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This is the next step to greatness.  Give yourself a pat on the back for making it this far.  We'll get right back to you.  Buckle your seat belts!  Things are about to get sensational.

1600 Shadow Ct
Dunwoody, GA, 30338
United States

Executive Coaching

We are often asked why people need coaches, and this is especially true at the Executive Level.  "I'm already an EVP, SVP or C-level executive, how can you help me?"  So, here is the counter-question. Who do you think is the best athlete ever to play the game in your favorite sport?  Do you think he or she had a coach even when they were at the top of their game playing at the very highest level?  Of course they did.

When you reach the executive level, the people who work around you become ensconced (whether you like it or not, and whether you created it or not) in a lot of unnecessary cultural garbage.  They will often become afraid to the tell you the truth, or they might be afraid to give you bad news.  The people often become concerned with how they are perceived in your eyes instead of doing what is right.  Sometimes, what is right is hard.  Some people become more focused on the next promotion so that things are often left unsaid.  The executive coaches role then is to be in a position to share the truth and be painfully direct when necessary.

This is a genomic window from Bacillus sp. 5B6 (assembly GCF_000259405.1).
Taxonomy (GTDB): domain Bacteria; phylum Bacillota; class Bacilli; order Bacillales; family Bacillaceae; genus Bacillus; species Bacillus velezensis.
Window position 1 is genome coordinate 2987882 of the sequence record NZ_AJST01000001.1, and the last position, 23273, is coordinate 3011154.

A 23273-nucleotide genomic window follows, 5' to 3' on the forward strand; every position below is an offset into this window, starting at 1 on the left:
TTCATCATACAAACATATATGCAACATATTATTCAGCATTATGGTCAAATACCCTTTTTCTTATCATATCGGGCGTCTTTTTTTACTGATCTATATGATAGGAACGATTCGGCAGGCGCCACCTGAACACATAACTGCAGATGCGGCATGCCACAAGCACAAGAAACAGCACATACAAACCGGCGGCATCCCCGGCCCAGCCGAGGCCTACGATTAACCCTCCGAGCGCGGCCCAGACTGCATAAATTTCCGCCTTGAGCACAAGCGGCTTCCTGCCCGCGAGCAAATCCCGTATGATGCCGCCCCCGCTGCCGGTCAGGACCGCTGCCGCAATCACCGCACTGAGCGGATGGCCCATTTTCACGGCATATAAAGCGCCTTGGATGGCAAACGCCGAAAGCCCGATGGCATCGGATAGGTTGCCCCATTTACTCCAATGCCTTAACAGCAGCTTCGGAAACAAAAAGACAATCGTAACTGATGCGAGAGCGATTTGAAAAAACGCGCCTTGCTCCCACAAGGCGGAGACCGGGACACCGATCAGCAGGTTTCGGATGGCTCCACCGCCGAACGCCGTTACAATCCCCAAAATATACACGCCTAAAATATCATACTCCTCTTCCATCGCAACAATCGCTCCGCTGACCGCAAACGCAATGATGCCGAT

There is also a benefit of having someone who isn't in the situation give feedback on things like communications, metric alignment, the culture and other items that are hard for someone in the organization to discuss. This external and unbiased approach often pays huge dividends to the organization at large as it helps to develop a more comprehensive perspective on the health of the organization. 

One other very important value to the organization is to help the executive (new or seasoned in the executive role) find clarity.  Executives are often pulled in so many different directions that they become less effective because they are spread so thin.  We refer to this as being "a mile wide and an inch deep" when what we want from most executives is to drive things "an inch wide a mile deep" to raise the effectiveness of the position. 

This approach is also very helpful to new executives.  People who may be new to the executive role, or who have just assumed a great deal more responsibility as a result of a reorganization or promotion.  Starting right is much easier than getting right after lengthy time in position.